US9781011B2 - Methods and systems for controlling network service quality - Google Patents

Methods and systems for controlling network service quality Download PDF

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US9781011B2
US9781011B2 US14/979,260 US201514979260A US9781011B2 US 9781011 B2 US9781011 B2 US 9781011B2 US 201514979260 A US201514979260 A US 201514979260A US 9781011 B2 US9781011 B2 US 9781011B2
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qos
network
level
terminal
user
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US20160204995A1 (en
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Frank Seiji Sanda
Naohisa Fukuda
Kevin K. Taylor
Kenichi Goto
Yasushi Shibuya
Corey Mitchell
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Japan Communications Inc
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Japan Communications Inc
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Assigned to JAPAN COMMUNICATIONS, INC. reassignment JAPAN COMMUNICATIONS, INC. ASSIGNMENT OF ASSIGNORS INTEREST (SEE DOCUMENT FOR DETAILS). Assignors: Mitchell, Corey, SANDA, FRANK SEIJI, FUKUDA, NAOHISA, GOTO, KENICHI, SHIBUYA, YASUSHI, TAYLOR, KEVIN K.
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    • HELECTRICITY
    • H04ELECTRIC COMMUNICATION TECHNIQUE
    • H04LTRANSMISSION OF DIGITAL INFORMATION, e.g. TELEGRAPHIC COMMUNICATION
    • H04L41/00Arrangements for maintenance or administration or management of packet switching networks
    • H04L41/50Network service management, i.e. ensuring proper service fulfillment according to an agreement or contract between two parties, e.g. between an IT-provider and a customer
    • H04L41/5003Managing service level agreement [SLA] or interaction between SLA and quality of service [QoS]
    • HELECTRICITY
    • H04ELECTRIC COMMUNICATION TECHNIQUE
    • H04LTRANSMISSION OF DIGITAL INFORMATION, e.g. TELEGRAPHIC COMMUNICATION
    • H04L47/00Traffic regulation in packet switching networks
    • H04L47/70Admission control or resource allocation
    • H04L47/80Actions related to the nature of the flow or the user
    • H04L47/805QOS or priority aware
    • HELECTRICITY
    • H04ELECTRIC COMMUNICATION TECHNIQUE
    • H04WWIRELESS COMMUNICATION NETWORKS
    • H04W28/00Network traffic or resource management
    • H04W28/16Central resource management; Negotiation of resources or communication parameters, e.g. negotiating bandwidth or QoS [Quality of Service]
    • H04W28/18Negotiating wireless communication parameters
    • HELECTRICITY
    • H04ELECTRIC COMMUNICATION TECHNIQUE
    • H04WWIRELESS COMMUNICATION NETWORKS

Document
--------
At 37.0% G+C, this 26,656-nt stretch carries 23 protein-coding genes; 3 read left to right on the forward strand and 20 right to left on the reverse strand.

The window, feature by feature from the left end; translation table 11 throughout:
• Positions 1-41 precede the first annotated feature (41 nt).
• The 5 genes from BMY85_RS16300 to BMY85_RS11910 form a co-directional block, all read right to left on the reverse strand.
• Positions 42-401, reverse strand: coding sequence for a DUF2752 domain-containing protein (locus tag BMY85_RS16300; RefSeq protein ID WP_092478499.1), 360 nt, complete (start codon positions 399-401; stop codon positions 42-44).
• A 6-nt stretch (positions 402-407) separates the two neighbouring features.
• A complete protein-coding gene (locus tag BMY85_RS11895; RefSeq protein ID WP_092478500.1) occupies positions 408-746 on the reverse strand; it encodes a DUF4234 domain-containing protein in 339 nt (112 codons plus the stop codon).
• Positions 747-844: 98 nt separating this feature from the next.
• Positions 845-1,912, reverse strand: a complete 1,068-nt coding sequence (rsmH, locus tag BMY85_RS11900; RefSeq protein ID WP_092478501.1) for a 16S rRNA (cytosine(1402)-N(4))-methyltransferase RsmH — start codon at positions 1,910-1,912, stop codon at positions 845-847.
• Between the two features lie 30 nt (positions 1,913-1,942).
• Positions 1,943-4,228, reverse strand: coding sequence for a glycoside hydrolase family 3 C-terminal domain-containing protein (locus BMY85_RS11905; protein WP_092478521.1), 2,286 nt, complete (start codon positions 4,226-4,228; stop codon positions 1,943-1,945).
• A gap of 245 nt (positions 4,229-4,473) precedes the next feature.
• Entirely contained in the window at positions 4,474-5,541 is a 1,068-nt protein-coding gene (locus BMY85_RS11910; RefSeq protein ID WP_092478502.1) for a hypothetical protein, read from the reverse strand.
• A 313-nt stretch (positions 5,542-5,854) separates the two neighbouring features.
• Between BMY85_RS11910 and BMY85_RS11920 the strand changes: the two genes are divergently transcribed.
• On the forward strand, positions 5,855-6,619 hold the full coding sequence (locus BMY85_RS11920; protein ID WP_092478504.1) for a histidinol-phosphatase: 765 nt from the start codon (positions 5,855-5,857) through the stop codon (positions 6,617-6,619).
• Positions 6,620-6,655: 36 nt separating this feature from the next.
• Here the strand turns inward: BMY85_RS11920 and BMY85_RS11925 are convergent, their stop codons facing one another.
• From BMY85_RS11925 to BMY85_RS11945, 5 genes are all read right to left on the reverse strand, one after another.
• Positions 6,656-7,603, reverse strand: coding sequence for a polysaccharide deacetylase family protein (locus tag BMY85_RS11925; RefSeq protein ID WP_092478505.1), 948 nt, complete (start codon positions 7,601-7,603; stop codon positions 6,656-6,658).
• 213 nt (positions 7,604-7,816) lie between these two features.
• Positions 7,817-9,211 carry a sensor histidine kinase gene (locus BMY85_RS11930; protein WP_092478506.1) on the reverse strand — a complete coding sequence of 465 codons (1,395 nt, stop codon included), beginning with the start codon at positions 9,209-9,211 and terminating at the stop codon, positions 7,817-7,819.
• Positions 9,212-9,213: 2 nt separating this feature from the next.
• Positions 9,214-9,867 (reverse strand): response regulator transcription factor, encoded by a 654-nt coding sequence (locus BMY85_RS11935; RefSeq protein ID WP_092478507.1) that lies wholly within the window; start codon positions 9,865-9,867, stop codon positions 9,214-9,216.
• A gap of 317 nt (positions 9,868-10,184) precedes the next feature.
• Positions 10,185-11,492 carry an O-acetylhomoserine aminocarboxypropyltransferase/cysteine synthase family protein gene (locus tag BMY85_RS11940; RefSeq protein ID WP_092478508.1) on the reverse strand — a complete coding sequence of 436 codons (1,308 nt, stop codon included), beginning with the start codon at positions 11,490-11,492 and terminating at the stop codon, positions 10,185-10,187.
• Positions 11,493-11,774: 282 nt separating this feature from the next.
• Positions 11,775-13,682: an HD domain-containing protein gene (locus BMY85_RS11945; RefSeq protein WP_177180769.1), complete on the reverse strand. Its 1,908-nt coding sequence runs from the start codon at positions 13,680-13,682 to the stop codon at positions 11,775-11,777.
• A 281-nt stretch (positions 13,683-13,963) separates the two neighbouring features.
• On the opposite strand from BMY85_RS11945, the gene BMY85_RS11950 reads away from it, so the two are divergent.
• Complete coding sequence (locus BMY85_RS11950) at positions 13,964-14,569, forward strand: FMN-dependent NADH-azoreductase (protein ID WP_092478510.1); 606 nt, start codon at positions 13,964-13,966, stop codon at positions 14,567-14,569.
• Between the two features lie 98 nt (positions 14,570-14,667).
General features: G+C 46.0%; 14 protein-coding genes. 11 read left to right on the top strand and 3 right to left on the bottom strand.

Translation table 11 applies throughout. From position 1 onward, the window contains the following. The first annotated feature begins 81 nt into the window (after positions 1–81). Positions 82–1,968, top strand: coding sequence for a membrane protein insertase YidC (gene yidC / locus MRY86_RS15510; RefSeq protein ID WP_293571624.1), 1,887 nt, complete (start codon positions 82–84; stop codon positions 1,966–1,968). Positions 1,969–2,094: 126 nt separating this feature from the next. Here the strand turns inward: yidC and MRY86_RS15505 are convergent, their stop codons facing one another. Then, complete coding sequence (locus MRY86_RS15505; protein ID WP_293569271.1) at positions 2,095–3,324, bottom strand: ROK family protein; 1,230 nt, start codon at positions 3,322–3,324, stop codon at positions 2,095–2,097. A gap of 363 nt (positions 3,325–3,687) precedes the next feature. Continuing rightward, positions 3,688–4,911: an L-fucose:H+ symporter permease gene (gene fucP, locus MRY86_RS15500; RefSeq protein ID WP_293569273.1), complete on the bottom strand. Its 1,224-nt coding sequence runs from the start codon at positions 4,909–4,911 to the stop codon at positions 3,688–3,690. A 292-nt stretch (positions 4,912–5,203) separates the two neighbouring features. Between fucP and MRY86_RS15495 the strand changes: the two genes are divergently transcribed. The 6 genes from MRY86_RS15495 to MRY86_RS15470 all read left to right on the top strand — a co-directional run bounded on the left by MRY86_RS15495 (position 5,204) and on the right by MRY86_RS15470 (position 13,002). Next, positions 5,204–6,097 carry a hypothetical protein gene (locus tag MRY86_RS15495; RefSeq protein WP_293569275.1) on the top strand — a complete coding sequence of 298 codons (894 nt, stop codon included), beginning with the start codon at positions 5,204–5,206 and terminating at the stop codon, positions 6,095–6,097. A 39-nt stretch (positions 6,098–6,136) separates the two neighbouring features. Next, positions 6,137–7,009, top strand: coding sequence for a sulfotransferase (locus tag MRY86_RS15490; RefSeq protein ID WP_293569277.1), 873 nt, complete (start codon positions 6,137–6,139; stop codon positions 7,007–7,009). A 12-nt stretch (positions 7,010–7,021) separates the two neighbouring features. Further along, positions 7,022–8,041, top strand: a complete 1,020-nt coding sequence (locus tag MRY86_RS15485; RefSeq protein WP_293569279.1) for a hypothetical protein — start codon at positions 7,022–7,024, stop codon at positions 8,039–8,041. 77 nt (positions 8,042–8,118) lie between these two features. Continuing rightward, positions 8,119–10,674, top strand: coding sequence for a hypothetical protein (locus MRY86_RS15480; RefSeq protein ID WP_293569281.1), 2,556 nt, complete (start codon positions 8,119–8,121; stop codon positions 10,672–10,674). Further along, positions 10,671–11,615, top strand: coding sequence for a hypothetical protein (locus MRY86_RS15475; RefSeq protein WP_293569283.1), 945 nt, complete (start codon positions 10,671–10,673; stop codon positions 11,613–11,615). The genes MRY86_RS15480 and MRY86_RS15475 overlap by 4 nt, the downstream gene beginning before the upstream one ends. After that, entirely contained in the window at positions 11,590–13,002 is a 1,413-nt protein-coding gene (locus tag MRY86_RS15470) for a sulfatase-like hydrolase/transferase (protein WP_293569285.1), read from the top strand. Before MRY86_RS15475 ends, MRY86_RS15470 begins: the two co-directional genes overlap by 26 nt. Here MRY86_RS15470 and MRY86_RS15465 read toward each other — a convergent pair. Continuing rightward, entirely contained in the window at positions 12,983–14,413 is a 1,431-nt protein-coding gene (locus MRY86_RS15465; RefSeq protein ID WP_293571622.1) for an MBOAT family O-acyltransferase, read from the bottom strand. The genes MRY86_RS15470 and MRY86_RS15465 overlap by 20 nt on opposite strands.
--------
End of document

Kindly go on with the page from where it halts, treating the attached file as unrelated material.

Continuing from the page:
• H04W28/00Network traffic or resource management
    • H04W28/16Central resource management; Negotiation of resources or communication parameters, e.g. negotiating bandwidth or QoS [Quality of Service]
    • H04W28/24Negotiating SLA [Service Level Agreement]; Negotiating QoS [Quality of Service]

Abstract

Methods and systems are provided for controlling network service quality. According to an aspect of the invention, a computer-implemented method is provided for controlling levels of quality of service (QoS) for transmitting data between a terminal and a destination. The method comprises enforcing a first level of a QoS to a connection between the terminal and the network, receiving a user-requested, second level of the QoS from the terminal, identifying a currently-available level of the QoS on the network, determining a third level of the QoS based at least in part on the currently-available level of the QoS on the network and the second level of the QoS, and enforcing the third level of the QoS. Methods and system are provided for enabling users at the terminals to specify online a level of network QoS, and the system dynamically changes the quality level and the plan to satisfy the request.

Description

CROSS-REFERENCE

The application claims the benefit of, and priority to, U.S. patent application Ser. No. 13/958,352, filed Aug. 2, 2013, which claims the benefit of, and priority to, U.S. Provisional Patent Application No. 61/679,626, filed Aug. 3, 2012, both of which are entirely incorporated herein by reference.

BACKGROUND OF THE INVENTION

In telecommunications, users of terminals typically subscribe to service plans that are offered by telecommunications operators, and use the services according to the services parameters set forth by the plan. The terminals may be computing devices or mobile devices, including, but not limited, to computers, smartphones, and/or tablets.